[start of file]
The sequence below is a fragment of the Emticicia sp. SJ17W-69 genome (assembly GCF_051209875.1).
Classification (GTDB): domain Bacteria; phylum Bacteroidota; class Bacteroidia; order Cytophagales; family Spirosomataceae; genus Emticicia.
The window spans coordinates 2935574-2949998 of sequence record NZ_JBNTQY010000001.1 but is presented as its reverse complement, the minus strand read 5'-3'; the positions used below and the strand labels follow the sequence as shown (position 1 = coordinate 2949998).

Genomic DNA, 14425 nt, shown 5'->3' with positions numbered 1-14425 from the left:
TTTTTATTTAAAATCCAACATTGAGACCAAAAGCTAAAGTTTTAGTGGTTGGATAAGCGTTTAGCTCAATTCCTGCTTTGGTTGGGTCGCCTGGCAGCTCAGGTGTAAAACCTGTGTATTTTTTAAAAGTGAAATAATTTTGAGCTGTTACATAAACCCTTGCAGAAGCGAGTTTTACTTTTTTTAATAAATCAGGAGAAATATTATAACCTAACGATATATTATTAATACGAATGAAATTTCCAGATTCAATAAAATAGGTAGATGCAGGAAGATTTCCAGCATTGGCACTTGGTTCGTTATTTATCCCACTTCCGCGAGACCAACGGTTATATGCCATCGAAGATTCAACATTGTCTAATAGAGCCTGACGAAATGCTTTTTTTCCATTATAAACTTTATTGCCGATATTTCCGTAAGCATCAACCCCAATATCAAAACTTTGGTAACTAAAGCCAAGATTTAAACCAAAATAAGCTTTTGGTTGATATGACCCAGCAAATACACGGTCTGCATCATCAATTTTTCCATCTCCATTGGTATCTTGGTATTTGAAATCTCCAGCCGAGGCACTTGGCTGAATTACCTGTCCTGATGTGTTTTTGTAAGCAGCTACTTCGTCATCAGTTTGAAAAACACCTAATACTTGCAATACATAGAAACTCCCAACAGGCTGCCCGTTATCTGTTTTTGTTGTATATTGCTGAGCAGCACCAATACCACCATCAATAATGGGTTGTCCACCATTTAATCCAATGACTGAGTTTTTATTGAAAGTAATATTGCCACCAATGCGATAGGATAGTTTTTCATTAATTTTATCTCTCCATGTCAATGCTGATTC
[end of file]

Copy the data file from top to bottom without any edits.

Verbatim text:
The sequence below is a fragment of the Emticicia sp. SJ17W-69 genome (assembly GCF_051209875.1).
Classification (GTDB): domain Bacteria; phylum Bacteroidota; class Bacteroidia; order Cytophagales; family Spirosomataceae; genus Emticicia.
The window spans coordinates 2935574-2949998 of sequence record NZ_JBNTQY010000001.1 but is presented as its reverse complement, the minus strand read 5'-3'; the positions used below and the strand labels follow the sequence as shown (position 1 = coordinate 2949998).

Genomic DNA, 14425 nt, shown 5'->3' with positions numbered 1-14425 from the left:
TTTTTATTTAAAATCCAACATTGAGACCAAAAGCTAAAGTTTTAGTGGTTGGATAAGCGTTTAGCTCAATTCCTGCTTTGGTTGGGTCGCCTGGCAGCTCAGGTGTAAAACCTGTGTATTTTTTAAAAGTGAAATAATTTTGAGCTGTTACATAAACCCTTGCAGAAGCGAGTTTTACTTTTTTTAATAAATCAGGAGAAATATTATAACCTAACGATATATTATTAATACGAATGAAATTTCCAGATTCAATAAAATAGGTAGATGCAGGAAGATTTCCAGCATTGGCACTTGGTTCGTTATTTATCCCACTTCCGCGAGACCAACGGTTATATGCCATCGAAGATTCAACATTGTCTAATAGAGCCTGACGAAATGCTTTTTTTCCATTATAAACTTTATTGCCGATATTTCCGTAAGCATCAACCCCAATATCAAAACTTTGGTAACTAAAGCCAAGATTTAAACCAAAATAAGCTTTTGGTTGATATGACCCAGCAAATACACGGTCTGCATCATCAATTTTTCCATCTCCATTGGTATCTTGGTATTTGAAATCTCCAGCCGAGGCACTTGGCTGAATTACCTGTCCTGATGTGTTTTTGTAAGCAGCTACTTCGTCATCAGTTTGAAAAACACCTAATACTTGCAATACATAGAAACTCCCAACAGGCTGCCCGTTATCTGTTTTTGTTGTATATTGCTGAGCAGCACCAATACCACCATCAATAATGGGTTGTCCACCATTTAATCCAATGACTGAGTTTTTATTGAAAGTAATATTGCCACCAATGCGATAGGATAGTTTTTCATTAATTTTATCTCTCCATGTCAATGCTGATTC